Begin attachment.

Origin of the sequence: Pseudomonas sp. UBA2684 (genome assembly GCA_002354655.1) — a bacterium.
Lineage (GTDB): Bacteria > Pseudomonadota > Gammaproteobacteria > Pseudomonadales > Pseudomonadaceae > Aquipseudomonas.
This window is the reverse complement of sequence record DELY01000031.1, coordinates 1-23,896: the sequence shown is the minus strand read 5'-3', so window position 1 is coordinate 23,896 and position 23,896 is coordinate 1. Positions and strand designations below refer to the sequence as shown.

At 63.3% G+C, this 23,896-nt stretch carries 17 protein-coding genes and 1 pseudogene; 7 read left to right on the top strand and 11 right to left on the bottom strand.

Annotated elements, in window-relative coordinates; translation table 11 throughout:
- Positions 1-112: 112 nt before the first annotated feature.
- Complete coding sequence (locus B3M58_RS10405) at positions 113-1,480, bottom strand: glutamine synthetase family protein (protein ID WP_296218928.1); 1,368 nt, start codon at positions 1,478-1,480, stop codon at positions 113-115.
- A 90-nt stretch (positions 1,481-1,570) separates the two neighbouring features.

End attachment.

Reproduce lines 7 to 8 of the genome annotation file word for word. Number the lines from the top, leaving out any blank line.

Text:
- Complete coding sequence (locus B3M58_RS10405) at positions 113-1,480, bottom strand: glutamine synthetase family protein (protein ID WP_296218928.1); 1,368 nt, start codon at positions 1,478-1,480, stop codon at positions 113-115.
- A 90-nt stretch (positions 1,481-1,570) separates the two neighbouring features.